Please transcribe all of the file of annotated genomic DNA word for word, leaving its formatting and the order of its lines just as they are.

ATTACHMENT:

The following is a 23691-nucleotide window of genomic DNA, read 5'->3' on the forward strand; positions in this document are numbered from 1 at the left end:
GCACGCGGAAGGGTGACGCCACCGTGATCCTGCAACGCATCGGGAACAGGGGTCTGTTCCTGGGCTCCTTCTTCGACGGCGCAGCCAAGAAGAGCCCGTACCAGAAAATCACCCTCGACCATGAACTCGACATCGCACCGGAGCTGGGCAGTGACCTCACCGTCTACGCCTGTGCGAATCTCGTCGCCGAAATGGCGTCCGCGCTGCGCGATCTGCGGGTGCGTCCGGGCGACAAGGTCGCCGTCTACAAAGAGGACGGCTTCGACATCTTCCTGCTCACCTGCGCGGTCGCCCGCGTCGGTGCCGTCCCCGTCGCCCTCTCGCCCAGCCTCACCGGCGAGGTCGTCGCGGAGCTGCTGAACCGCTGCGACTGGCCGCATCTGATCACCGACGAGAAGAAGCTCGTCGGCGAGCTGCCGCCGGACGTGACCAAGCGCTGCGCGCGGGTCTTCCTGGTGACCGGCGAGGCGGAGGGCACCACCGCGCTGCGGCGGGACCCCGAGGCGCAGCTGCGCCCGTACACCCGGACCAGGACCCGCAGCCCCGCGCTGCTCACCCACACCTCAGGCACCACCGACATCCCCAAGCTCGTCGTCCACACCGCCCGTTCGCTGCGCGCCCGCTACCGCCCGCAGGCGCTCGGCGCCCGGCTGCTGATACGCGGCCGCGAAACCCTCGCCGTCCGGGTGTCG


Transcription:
The following is a 23691-nucleotide window of genomic DNA, read 5'->3' on the forward strand; positions in this document are numbered from 1 at the left end:
GCACGCGGAAGGGTGACGCCACCGTGATCCTGCAACGCATCGGGAACAGGGGTCTGTTCCTGGGCTCCTTCTTCGACGGCGCAGCCAAGAAGAGCCCGTACCAGAAAATCACCCTCGACCATGAACTCGACATCGCACCGGAGCTGGGCAGTGACCTCACCGTCTACGCCTGTGCGAATCTCGTCGCCGAAATGGCGTCCGCGCTGCGCGATCTGCGGGTGCGTCCGGGCGACAAGGTCGCCGTCTACAAAGAGGACGGCTTCGACATCTTCCTGCTCACCTGCGCGGTCGCCCGCGTCGGTGCCGTCCCCGTCGCCCTCTCGCCCAGCCTCACCGGCGAGGTCGTCGCGGAGCTGCTGAACCGCTGCGACTGGCCGCATCTGATCACCGACGAGAAGAAGCTCGTCGGCGAGCTGCCGCCGGACGTGACCAAGCGCTGCGCGCGGGTCTTCCTGGTGACCGGCGAGGCGGAGGGCACCACCGCGCTGCGGCGGGACCCCGAGGCGCAGCTGCGCCCGTACACCCGGACCAGGACCCGCAGCCCCGCGCTGCTCACCCACACCTCAGGCACCACCGACATCCCCAAGCTCGTCGTCCACACCGCCCGTTCGCTGCGCGCCCGCTACCGCCCGCAGGCGCTCGGCGCCCGGCTGCTGATACGCGGCCGCGAAACCCTCGCCGTCCGGGTGTCG